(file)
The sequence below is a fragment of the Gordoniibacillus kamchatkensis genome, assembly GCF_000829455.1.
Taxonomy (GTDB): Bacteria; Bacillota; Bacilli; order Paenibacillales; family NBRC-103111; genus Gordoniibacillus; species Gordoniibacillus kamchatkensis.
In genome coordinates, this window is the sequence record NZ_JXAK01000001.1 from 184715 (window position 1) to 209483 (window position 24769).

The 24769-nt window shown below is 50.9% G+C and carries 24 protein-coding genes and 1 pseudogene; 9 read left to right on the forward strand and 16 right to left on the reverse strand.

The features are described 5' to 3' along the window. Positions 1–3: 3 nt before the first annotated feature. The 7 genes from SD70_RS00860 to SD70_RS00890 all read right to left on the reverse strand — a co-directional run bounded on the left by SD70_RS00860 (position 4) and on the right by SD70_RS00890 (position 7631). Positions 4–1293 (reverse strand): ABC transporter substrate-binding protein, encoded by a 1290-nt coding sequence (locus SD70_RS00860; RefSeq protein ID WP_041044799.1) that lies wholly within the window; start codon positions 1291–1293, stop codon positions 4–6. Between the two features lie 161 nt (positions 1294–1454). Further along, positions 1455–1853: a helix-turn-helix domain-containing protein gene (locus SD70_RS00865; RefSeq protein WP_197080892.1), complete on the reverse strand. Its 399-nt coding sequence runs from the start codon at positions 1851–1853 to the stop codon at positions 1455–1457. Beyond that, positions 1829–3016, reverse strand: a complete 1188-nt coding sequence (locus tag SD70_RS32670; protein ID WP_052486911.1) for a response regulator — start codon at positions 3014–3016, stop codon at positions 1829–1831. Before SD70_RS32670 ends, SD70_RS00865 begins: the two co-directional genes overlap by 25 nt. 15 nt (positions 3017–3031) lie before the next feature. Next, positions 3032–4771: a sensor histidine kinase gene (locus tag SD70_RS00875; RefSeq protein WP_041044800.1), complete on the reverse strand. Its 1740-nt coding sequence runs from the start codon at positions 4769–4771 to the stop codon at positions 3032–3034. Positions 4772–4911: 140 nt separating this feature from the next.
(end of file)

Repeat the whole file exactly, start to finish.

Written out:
The sequence below is a fragment of the Gordoniibacillus kamchatkensis genome, assembly GCF_000829455.1.
Taxonomy (GTDB): Bacteria; Bacillota; Bacilli; order Paenibacillales; family NBRC-103111; genus Gordoniibacillus; species Gordoniibacillus kamchatkensis.
In genome coordinates, this window is the sequence record NZ_JXAK01000001.1 from 184715 (window position 1) to 209483 (window position 24769).

The 24769-nt window shown below is 50.9% G+C and carries 24 protein-coding genes and 1 pseudogene; 9 read left to right on the forward strand and 16 right to left on the reverse strand.

The features are described 5' to 3' along the window. Positions 1–3: 3 nt before the first annotated feature. The 7 genes from SD70_RS00860 to SD70_RS00890 all read right to left on the reverse strand — a co-directional run bounded on the left by SD70_RS00860 (position 4) and on the right by SD70_RS00890 (position 7631). Positions 4–1293 (reverse strand): ABC transporter substrate-binding protein, encoded by a 1290-nt coding sequence (locus SD70_RS00860; RefSeq protein ID WP_041044799.1) that lies wholly within the window; start codon positions 1291–1293, stop codon positions 4–6. Between the two features lie 161 nt (positions 1294–1454). Further along, positions 1455–1853: a helix-turn-helix domain-containing protein gene (locus SD70_RS00865; RefSeq protein WP_197080892.1), complete on the reverse strand. Its 399-nt coding sequence runs from the start codon at positions 1851–1853 to the stop codon at positions 1455–1457. Beyond that, positions 1829–3016, reverse strand: a complete 1188-nt coding sequence (locus tag SD70_RS32670; protein ID WP_052486911.1) for a response regulator — start codon at positions 3014–3016, stop codon at positions 1829–1831. Before SD70_RS32670 ends, SD70_RS00865 begins: the two co-directional genes overlap by 25 nt. 15 nt (positions 3017–3031) lie before the next feature. Next, positions 3032–4771: a sensor histidine kinase gene (locus tag SD70_RS00875; RefSeq protein WP_041044800.1), complete on the reverse strand. Its 1740-nt coding sequence runs from the start codon at positions 4769–4771 to the stop codon at positions 3032–3034. Positions 4772–4911: 140 nt separating this feature from the next.